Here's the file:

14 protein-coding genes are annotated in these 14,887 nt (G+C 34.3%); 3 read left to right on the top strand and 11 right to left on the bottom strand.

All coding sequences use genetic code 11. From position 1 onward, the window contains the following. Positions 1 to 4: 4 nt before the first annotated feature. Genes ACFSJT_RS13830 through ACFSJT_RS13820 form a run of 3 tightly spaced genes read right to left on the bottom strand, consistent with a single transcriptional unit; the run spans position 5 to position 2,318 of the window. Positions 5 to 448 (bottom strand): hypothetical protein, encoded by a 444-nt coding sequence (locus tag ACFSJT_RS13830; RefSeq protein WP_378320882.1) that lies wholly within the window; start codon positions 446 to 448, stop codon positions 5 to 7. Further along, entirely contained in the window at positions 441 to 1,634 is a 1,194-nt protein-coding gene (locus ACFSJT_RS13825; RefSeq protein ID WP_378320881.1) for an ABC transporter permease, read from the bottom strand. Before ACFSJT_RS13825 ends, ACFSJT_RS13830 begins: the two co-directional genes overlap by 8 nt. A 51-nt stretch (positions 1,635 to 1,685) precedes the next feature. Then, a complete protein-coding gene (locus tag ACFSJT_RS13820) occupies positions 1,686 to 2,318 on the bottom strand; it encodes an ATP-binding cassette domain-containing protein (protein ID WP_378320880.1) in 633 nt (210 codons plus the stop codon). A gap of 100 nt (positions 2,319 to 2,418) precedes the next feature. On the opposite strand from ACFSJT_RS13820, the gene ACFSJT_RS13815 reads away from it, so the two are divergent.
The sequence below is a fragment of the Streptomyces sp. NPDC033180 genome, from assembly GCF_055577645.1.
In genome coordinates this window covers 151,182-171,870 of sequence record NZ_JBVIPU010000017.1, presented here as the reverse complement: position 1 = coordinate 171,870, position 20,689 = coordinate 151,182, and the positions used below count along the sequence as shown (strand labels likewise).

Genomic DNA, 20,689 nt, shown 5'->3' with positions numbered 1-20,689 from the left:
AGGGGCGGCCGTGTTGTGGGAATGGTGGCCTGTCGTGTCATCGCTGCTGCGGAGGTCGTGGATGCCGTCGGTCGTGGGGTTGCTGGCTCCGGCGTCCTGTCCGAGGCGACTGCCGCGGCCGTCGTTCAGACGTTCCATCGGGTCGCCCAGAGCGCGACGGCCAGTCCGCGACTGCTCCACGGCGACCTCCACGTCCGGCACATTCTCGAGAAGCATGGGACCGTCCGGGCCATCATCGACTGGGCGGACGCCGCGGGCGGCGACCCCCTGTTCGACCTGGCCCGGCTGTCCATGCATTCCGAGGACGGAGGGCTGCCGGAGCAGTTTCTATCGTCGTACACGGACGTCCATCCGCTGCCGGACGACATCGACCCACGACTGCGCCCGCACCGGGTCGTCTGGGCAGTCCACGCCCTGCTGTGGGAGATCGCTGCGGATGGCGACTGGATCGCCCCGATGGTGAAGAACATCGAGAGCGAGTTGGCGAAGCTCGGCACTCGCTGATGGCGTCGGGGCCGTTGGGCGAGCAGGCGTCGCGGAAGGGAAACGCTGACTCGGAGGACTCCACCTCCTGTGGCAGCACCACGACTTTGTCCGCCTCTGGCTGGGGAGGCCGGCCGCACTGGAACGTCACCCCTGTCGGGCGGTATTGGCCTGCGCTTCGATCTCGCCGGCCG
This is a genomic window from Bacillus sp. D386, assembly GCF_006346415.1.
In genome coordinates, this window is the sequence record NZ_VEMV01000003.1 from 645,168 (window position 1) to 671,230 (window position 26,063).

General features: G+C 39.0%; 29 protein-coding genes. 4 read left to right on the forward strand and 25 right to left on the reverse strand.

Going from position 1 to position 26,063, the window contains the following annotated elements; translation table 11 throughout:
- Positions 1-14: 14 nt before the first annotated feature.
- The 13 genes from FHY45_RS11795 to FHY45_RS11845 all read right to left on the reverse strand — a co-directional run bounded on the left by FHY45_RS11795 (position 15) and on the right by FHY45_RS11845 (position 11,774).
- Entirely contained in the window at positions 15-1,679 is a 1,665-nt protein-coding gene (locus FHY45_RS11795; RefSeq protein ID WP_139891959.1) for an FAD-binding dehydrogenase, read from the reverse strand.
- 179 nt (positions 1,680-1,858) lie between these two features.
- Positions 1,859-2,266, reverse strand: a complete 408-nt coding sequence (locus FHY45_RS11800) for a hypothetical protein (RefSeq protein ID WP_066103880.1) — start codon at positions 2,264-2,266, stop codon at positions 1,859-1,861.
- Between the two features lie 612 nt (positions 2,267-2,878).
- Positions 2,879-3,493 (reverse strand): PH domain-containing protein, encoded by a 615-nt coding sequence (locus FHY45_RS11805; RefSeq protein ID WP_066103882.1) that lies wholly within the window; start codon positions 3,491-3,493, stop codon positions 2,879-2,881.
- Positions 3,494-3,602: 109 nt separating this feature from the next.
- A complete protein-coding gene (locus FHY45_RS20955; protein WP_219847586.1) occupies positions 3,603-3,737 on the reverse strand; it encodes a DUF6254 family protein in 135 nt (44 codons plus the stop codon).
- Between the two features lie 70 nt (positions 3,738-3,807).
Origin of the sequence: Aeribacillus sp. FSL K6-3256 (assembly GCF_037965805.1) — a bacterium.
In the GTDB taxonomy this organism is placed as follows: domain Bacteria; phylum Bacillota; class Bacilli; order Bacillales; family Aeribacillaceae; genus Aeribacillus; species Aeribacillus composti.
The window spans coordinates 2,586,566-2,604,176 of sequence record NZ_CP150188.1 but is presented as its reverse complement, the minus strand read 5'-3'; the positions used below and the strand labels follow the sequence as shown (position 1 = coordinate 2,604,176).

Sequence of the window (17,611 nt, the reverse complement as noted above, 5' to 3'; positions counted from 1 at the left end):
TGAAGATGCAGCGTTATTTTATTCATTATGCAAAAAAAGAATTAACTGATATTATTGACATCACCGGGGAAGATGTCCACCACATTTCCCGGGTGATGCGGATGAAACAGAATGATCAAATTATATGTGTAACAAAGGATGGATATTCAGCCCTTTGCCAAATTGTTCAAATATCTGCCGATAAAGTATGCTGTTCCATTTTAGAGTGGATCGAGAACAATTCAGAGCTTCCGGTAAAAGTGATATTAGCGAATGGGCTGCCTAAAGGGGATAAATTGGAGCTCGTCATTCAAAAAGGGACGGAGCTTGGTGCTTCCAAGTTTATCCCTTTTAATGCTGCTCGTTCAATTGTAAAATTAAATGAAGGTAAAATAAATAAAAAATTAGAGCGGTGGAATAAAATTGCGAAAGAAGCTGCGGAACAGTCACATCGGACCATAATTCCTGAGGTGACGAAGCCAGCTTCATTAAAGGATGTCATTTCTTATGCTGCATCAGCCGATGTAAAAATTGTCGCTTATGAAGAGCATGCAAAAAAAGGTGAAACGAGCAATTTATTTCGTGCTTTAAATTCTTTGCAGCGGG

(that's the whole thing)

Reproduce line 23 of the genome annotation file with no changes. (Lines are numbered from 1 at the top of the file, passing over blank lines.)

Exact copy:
The window spans coordinates 2,586,566-2,604,176 of sequence record NZ_CP150188.1 but is presented as its reverse complement, the minus strand read 5'-3'; the positions used below and the strand labels follow the sequence as shown (position 1 = coordinate 2,604,176).